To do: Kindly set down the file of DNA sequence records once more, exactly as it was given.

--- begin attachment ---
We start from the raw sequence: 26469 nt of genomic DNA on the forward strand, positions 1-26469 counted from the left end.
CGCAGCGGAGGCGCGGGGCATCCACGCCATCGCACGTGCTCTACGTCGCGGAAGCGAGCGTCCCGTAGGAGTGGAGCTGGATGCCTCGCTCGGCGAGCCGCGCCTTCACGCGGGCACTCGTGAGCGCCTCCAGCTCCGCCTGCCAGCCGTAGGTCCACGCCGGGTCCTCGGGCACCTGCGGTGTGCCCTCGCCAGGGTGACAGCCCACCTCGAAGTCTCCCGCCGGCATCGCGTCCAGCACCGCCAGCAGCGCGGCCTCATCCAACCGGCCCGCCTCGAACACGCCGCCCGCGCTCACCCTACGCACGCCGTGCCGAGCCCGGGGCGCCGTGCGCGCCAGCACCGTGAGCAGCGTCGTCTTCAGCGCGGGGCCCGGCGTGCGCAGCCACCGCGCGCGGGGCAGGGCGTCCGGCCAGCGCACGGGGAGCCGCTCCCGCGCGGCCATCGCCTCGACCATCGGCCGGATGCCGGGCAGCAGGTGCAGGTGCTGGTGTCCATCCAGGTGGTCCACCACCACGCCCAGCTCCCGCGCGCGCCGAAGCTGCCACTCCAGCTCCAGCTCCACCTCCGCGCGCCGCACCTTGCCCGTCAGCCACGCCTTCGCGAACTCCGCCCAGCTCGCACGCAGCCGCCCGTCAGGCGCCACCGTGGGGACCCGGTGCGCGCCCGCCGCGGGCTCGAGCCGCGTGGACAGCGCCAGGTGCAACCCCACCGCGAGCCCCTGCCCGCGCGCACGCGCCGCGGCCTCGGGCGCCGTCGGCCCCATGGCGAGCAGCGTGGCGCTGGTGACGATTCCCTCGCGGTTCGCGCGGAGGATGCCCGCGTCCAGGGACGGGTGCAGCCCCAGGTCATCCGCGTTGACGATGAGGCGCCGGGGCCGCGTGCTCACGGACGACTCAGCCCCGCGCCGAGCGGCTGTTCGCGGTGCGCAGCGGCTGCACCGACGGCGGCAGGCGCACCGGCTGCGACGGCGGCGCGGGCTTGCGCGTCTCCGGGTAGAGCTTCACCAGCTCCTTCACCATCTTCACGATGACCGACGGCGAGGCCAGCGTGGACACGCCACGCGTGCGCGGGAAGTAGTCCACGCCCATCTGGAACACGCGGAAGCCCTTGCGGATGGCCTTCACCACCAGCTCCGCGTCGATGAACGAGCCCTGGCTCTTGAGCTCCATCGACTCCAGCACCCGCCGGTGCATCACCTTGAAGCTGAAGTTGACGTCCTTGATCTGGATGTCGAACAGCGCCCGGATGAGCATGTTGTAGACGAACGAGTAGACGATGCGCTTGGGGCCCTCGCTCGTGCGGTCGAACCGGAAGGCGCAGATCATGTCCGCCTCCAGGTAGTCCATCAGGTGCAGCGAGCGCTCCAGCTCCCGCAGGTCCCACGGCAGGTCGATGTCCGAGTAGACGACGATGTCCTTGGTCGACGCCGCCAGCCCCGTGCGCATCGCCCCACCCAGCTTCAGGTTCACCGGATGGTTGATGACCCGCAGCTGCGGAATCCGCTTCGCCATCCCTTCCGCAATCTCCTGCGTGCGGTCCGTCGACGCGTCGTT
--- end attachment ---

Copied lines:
We start from the raw sequence: 26469 nt of genomic DNA on the forward strand, positions 1-26469 counted from the left end.
CGCAGCGGAGGCGCGGGGCATCCACGCCATCGCACGTGCTCTACGTCGCGGAAGCGAGCGTCCCGTAGGAGTGGAGCTGGATGCCTCGCTCGGCGAGCCGCGCCTTCACGCGGGCACTCGTGAGCGCCTCCAGCTCCGCCTGCCAGCCGTAGGTCCACGCCGGGTCCTCGGGCACCTGCGGTGTGCCCTCGCCAGGGTGACAGCCCACCTCGAAGTCTCCCGCCGGCATCGCGTCCAGCACCGCCAGCAGCGCGGCCTCATCCAACCGGCCCGCCTCGAACACGCCGCCCGCGCTCACCCTACGCACGCCGTGCCGAGCCCGGGGCGCCGTGCGCGCCAGCACCGTGAGCAGCGTCGTCTTCAGCGCGGGGCCCGGCGTGCGCAGCCACCGCGCGCGGGGCAGGGCGTCCGGCCAGCGCACGGGGAGCCGCTCCCGCGCGGCCATCGCCTCGACCATCGGCCGGATGCCGGGCAGCAGGTGCAGGTGCTGGTGTCCATCCAGGTGGTCCACCACCACGCCCAGCTCCCGCGCGCGCCGAAGCTGCCACTCCAGCTCCAGCTCCACCTCCGCGCGCCGCACCTTGCCCGTCAGCCACGCCTTCGCGAACTCCGCCCAGCTCGCACGCAGCCGCCCGTCAGGCGCCACCGTGGGGACCCGGTGCGCGCCCGCCGCGGGCTCGAGCCGCGTGGACAGCGCCAGGTGCAACCCCACCGCGAGCCCCTGCCCGCGCGCACGCGCCGCGGCCTCGGGCGCCGTCGGCCCCATGGCGAGCAGCGTGGCGCTGGTGACGATTCCCTCGCGGTTCGCGCGGAGGATGCCCGCGTCCAGGGACGGGTGCAGCCCCAGGTCATCCGCGTTGACGATGAGGCGCCGGGGCCGCGTGCTCACGGACGACTCAGCCCCGCGCCGAGCGGCTGTTCGCGGTGCGCAGCGGCTGCACCGACGGCGGCAGGCGCACCGGCTGCGACGGCGGCGCGGGCTTGCGCGTCTCCGGGTAGAGCTTCACCAGCTCCTTCACCATCTTCACGATGACCGACGGCGAGGCCAGCGTGGACACGCCACGCGTGCGCGGGAAGTAGTCCACGCCCATCTGGAACACGCGGAAGCCCTTGCGGATGGCCTTCACCACCAGCTCCGCGTCGATGAACGAGCCCTGGCTCTTGAGCTCCATCGACTCCAGCACCCGCCGGTGCATCACCTTGAAGCTGAAGTTGACGTCCTTGATCTGGATGTCGAACAGCGCCCGGATGAGCATGTTGTAGACGAACGAGTAGACGATGCGCTTGGGGCCCTCGCTCGTGCGGTCGAACCGGAAGGCGCAGATCATGTCCGCCTCCAGGTAGTCCATCAGGTGCAGCGAGCGCTCCAGCTCCCGCAGGTCCCACGGCAGGTCGATGTCCGAGTAGACGACGATGTCCTTGGTCGACGCCGCCAGCCCCGTGCGCATCGCCCCACCCAGCTTCAGGTTCACCGGATGGTTGATGACCCGCAGCTGCGGAATCCGCTTCGCCATCCCTTCCGCAATCTCCTGCGTGCGGTCCGTCGACGCGTCGTT